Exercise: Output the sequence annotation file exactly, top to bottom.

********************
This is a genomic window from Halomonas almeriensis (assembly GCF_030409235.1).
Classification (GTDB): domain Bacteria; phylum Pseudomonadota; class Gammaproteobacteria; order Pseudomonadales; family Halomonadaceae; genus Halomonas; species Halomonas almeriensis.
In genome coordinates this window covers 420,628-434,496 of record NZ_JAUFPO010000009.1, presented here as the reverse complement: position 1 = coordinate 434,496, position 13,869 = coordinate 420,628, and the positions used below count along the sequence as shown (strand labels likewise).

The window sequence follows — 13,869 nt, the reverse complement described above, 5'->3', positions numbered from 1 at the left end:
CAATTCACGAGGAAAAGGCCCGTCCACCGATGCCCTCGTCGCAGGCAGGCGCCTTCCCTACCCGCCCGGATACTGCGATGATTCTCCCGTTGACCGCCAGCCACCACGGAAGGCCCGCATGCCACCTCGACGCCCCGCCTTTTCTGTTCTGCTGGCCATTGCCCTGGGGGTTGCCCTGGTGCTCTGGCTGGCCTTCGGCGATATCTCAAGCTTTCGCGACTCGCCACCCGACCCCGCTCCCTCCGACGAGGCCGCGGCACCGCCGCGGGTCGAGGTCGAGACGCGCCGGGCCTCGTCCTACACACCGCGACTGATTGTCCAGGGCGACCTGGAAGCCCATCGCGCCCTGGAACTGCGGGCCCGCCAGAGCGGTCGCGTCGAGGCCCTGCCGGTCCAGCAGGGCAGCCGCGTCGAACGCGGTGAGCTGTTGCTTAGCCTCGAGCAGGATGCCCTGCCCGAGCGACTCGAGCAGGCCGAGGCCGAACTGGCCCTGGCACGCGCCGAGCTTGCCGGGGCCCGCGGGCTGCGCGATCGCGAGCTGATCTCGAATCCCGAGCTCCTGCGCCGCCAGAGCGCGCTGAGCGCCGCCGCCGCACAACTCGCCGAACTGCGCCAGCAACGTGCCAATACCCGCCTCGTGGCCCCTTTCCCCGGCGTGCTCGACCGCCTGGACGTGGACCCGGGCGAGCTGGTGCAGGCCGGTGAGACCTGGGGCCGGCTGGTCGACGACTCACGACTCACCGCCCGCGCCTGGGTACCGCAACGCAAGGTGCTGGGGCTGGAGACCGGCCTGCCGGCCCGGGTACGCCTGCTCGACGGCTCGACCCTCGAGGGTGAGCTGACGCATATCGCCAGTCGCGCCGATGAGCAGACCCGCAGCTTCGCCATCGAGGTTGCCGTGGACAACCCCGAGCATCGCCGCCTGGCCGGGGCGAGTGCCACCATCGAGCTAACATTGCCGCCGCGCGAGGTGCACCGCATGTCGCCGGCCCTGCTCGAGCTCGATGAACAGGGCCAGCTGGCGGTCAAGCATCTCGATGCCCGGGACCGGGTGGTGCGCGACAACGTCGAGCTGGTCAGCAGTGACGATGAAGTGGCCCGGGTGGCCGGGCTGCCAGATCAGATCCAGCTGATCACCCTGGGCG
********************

This is a genomic window from Halomonas almeriensis (assembly GCF_030409235.1).
Classification (GTDB): domain Bacteria; phylum Pseudomonadota; class Gammaproteobacteria; order Pseudomonadales; family Halomonadaceae; genus Halomonas; species Halomonas almeriensis.
In genome coordinates this window covers 420,628-434,496 of record NZ_JAUFPO010000009.1, presented here as the reverse complement: position 1 = coordinate 434,496, position 13,869 = coordinate 420,628, and the positions used below count along the sequence as shown (strand labels likewise).

The window sequence follows — 13,869 nt, the reverse complement described above, 5'->3', positions numbered from 1 at the left end:
CAATTCACGAGGAAAAGGCCCGTCCACCGATGCCCTCGTCGCAGGCAGGCGCCTTCCCTACCCGCCCGGATACTGCGATGATTCTCCCGTTGACCGCCAGCCACCACGGAAGGCCCGCATGCCACCTCGACGCCCCGCCTTTTCTGTTCTGCTGGCCATTGCCCTGGGGGTTGCCCTGGTGCTCTGGCTGGCCTTCGGCGATATCTCAAGCTTTCGCGACTCGCCACCCGACCCCGCTCCCTCCGACGAGGCCGCGGCACCGCCGCGGGTCGAGGTCGAGACGCGCCGGGCCTCGTCCTACACACCGCGACTGATTGTCCAGGGCGACCTGGAAGCCCATCGCGCCCTGGAACTGCGGGCCCGCCAGAGCGGTCGCGTCGAGGCCCTGCCGGTCCAGCAGGGCAGCCGCGTCGAACGCGGTGAGCTGTTGCTTAGCCTCGAGCAGGATGCCCTGCCCGAGCGACTCGAGCAGGCCGAGGCCGAACTGGCCCTGGCACGCGCCGAGCTTGCCGGGGCCCGCGGGCTGCGCGATCGCGAGCTGATCTCGAATCCCGAGCTCCTGCGCCGCCAGAGCGCGCTGAGCGCCGCCGCCGCACAACTCGCCGAACTGCGCCAGCAACGTGCCAATACCCGCCTCGTGGCCCCTTTCCCCGGCGTGCTCGACCGCCTGGACGTGGACCCGGGCGAGCTGGTGCAGGCCGGTGAGACCTGGGGCCGGCTGGTCGACGACTCACGACTCACCGCCCGCGCCTGGGTACCGCAACGCAAGGTGCTGGGGCTGGAGACCGGCCTGCCGGCCCGGGTACGCCTGCTCGACGGCTCGACCCTCGAGGGTGAGCTGACGCATATCGCCAGTCGCGCCGATGAGCAGACCCGCAGCTTCGCCATCGAGGTTGCCGTGGACAACCCCGAGCATCGCCGCCTGGCCGGGGCGAGTGCCACCATCGAGCTAACATTGCCGCCGCGCGAGGTGCACCGCATGTCGCCGGCCCTGCTCGAGCTCGATGAACAGGGCCAGCTGGCGGTCAAGCATCTCGATGCCCGGGACCGGGTGGTGCGCGACAACGTCGAGCTGGTCAGCAGTGACGATGAAGTGGCCCGGGTGGCCGGGCTGCCAGATCAGATCCAGCTGATCACCCTGGGCG